A Word of Warning

I created these files for my own purposes, i.e., without paying much attention to what would make them more or less useful to others. The import of that ranges, but, for example, it means that I sometimes translate terms with their cognates without a word of explanation, even though the cognate is clearly misleading if taken in its modern sense. Some of the translations are also hurried affairs, no doubt rife with errors. (That said, if someone notices an error likely to have philosophical consequence, I would be happy to hear about it. The error might, after all, have resulted from my intrinsic ignorance rather than from the external conditions of translating.) NB: I have started marking the more polished translations with an '*'.

Some of these texts, however, are relatively difficult to procure, so I thought there might be some point in making them available, despite the just-mentioned limitations. Many of them contain the Latin text (some of them contain only the Latin text and some mostly). Even where one has access to the books in question, it is sometimes useful to have texts that can be electronically searched. Also, in most of the Suárez files, the Latin text is more reliable than that in the standard Vivès edition.

Incidentally, I periodically add more texts or replace present ones with better translations, so it may be worth checking back.


De Angelis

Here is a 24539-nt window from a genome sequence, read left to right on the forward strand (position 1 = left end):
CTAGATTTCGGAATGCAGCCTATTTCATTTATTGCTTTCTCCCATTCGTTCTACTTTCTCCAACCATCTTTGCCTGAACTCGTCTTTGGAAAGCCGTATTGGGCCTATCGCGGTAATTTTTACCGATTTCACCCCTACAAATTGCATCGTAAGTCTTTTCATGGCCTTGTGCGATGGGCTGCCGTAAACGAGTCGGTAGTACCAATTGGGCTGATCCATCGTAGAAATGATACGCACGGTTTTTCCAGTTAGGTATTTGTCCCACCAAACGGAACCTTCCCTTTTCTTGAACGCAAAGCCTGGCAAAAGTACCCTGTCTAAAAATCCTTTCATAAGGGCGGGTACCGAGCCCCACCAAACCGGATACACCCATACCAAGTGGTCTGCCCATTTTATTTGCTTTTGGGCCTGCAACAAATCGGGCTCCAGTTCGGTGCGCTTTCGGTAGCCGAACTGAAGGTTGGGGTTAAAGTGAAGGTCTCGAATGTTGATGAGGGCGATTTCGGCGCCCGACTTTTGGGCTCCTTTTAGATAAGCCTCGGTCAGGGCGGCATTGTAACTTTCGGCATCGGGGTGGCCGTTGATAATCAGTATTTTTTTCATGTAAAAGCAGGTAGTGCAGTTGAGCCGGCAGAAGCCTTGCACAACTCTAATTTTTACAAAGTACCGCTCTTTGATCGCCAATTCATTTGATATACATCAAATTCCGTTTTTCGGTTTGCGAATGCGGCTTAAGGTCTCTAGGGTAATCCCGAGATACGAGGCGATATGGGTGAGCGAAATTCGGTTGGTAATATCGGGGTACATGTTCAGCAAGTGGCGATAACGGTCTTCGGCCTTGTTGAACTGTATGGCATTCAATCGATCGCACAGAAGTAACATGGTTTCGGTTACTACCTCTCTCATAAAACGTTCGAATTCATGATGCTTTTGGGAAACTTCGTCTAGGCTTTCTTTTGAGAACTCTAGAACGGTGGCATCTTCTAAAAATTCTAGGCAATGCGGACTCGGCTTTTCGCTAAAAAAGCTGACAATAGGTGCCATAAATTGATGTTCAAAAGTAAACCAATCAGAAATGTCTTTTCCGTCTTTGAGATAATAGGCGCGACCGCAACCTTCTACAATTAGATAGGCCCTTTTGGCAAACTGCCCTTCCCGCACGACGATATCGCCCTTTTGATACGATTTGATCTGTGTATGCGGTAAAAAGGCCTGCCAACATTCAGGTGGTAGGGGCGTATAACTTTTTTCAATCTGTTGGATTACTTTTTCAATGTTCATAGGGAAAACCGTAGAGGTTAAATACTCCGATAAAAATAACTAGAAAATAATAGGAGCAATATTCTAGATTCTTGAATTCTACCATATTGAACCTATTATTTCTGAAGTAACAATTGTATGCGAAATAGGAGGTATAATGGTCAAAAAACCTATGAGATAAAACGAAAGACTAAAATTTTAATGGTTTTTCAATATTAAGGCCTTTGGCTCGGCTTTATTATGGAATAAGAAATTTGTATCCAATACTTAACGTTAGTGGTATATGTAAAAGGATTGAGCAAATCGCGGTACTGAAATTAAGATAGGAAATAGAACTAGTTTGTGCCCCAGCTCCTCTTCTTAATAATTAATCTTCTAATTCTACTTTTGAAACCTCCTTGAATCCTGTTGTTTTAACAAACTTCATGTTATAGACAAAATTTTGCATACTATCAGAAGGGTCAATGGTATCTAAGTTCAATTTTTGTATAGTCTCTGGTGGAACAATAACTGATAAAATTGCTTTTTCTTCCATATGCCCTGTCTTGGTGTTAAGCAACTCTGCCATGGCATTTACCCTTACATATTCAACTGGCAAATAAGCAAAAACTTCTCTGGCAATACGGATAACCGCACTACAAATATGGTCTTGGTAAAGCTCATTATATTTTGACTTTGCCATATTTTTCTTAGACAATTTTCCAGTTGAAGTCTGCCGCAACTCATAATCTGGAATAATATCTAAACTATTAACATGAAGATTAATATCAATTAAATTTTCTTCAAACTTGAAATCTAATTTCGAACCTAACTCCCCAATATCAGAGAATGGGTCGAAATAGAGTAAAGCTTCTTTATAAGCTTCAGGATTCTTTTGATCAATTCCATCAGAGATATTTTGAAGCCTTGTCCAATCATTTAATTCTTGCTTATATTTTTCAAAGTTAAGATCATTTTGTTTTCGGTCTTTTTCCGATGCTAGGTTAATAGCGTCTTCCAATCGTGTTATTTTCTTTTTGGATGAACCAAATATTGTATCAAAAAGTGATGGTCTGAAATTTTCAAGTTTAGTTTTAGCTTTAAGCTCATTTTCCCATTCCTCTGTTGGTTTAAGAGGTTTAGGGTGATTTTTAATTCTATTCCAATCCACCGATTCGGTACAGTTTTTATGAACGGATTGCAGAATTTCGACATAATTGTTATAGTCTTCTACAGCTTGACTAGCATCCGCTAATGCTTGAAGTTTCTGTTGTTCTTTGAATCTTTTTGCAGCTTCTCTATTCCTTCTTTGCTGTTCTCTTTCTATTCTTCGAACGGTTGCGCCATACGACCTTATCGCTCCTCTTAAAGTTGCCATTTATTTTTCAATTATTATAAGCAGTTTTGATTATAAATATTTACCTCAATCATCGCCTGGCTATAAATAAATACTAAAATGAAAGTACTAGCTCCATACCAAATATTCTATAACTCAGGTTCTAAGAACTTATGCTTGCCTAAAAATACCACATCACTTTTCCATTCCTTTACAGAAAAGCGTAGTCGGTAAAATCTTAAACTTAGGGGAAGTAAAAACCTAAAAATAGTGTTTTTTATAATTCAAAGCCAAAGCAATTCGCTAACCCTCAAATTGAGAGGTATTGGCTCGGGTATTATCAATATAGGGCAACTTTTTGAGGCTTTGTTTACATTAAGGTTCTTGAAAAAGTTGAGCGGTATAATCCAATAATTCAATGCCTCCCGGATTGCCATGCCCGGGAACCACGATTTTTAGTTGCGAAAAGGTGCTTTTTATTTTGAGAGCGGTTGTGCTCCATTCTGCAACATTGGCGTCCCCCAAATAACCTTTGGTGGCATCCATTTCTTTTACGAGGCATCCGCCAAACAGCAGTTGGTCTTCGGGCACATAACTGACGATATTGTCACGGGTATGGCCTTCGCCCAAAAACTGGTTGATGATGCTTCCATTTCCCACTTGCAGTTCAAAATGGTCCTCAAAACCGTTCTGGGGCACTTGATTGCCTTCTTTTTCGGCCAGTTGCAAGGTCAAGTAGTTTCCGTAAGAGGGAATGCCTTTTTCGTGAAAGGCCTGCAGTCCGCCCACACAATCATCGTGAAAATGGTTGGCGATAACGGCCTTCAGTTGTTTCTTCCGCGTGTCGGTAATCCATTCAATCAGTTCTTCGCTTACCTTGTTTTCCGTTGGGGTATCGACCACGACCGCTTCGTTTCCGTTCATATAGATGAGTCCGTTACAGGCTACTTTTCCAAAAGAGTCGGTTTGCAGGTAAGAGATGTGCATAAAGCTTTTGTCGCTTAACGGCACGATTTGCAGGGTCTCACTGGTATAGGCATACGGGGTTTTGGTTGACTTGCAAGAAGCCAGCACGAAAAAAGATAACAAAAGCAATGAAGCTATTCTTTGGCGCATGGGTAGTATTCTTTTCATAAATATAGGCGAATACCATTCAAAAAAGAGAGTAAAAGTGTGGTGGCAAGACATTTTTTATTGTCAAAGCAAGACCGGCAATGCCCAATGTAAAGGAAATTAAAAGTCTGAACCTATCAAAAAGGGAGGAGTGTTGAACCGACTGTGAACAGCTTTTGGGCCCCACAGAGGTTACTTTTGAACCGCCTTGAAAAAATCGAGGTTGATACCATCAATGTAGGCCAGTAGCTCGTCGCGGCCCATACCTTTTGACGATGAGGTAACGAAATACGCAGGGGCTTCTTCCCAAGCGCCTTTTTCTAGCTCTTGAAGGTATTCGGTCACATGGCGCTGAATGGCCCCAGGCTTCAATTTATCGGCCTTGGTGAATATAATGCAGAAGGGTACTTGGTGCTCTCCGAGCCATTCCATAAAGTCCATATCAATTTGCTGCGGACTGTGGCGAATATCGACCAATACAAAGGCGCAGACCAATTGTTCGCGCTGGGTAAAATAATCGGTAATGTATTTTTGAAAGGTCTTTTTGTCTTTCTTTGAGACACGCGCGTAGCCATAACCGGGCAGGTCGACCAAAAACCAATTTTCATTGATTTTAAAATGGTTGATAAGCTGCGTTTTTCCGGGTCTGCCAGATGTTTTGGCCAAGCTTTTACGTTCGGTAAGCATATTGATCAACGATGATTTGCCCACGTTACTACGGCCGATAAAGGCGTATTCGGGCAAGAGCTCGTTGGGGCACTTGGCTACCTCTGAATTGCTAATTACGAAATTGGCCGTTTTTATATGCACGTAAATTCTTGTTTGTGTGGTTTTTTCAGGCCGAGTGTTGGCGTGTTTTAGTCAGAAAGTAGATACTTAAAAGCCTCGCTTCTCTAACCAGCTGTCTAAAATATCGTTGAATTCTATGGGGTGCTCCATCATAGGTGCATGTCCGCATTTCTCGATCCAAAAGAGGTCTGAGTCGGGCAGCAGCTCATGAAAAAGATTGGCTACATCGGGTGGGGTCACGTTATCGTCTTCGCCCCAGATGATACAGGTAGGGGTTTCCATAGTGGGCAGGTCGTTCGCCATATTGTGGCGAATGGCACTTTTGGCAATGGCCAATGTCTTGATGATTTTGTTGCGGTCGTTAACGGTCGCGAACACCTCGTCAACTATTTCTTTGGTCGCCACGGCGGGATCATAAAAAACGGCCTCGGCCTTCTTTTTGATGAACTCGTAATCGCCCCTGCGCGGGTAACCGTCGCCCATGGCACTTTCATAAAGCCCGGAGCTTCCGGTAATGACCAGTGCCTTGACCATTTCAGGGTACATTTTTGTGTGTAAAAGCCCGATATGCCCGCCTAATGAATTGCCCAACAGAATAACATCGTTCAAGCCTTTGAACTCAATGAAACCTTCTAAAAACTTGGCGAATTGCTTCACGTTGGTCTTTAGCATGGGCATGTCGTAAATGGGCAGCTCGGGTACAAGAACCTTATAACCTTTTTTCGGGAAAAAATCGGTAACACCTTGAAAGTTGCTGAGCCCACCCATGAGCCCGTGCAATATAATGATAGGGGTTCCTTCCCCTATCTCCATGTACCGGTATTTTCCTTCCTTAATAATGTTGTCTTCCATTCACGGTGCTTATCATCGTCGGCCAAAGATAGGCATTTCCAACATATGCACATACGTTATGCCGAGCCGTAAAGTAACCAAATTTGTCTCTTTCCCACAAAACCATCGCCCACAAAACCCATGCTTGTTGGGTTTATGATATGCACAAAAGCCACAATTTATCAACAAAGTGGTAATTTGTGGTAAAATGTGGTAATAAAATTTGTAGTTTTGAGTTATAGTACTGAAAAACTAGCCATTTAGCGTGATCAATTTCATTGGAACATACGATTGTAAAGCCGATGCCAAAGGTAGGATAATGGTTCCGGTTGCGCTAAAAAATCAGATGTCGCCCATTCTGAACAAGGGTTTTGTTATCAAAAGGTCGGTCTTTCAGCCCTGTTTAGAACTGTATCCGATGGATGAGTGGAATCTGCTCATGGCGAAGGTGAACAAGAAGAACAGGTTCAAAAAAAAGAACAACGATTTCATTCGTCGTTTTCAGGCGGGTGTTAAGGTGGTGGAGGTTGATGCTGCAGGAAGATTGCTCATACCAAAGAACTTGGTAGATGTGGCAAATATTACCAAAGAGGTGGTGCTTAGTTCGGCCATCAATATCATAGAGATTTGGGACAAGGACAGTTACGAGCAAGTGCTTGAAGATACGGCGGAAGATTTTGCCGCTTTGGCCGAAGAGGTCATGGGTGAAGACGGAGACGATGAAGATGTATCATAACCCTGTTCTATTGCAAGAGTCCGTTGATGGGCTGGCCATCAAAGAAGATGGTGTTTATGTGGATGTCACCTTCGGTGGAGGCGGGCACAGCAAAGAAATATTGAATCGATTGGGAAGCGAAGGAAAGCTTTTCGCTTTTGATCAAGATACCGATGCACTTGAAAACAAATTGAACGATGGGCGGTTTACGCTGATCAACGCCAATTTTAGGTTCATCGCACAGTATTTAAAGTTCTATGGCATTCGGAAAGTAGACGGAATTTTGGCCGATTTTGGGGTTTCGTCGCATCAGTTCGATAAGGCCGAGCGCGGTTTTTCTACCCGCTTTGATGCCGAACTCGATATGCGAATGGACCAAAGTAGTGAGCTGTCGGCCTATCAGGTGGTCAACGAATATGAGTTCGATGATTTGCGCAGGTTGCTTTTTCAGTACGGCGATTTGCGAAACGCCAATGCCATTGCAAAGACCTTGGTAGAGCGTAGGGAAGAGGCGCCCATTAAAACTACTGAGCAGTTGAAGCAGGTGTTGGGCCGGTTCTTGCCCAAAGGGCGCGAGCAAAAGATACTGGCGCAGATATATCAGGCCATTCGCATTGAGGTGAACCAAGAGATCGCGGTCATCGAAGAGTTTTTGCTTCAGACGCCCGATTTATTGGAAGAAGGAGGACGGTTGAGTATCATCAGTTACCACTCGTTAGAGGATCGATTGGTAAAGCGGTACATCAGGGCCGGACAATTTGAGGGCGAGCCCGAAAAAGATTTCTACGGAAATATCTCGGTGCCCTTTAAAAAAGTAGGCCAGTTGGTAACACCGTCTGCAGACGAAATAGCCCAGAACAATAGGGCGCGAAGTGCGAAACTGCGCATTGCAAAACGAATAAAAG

• Lib. VII, c. 6 - Whether every sin of the will presupposes some defect in the practical intellect
  • Lib. VII, c. 10 - Whether the first sin of pride in Lucifer was an excessive or inordinate appetite for his own natural happiness (html)

De anima

De bonitate et malitia humanorum actuum

  • Disp. 6, sect. 1 - Whether a good end is necessary in order for an act of the will to be good
  • Disp. 6, sect. 4 - What the accidental goodness from the end in an interior act of the will is
  • *Disp. 6, sect. 5 - What kind of relation to the end is required for this goodness
  • *Disp. 7, sect. 1 - Whether there is some act of the will that is of itself and by its own nature evil even apart from an extrinsic prohibition
  • Disp. 11, sect. 2 - Whether the human will, in order to be right, must be conformed to the divine will that orders the actions of the human will itself

De Deo Uno et Trino

De Fine Hominis

  • *Introduction
  • *Disp. 1, sect. 1 - In what the causality of an end consists with respect to human will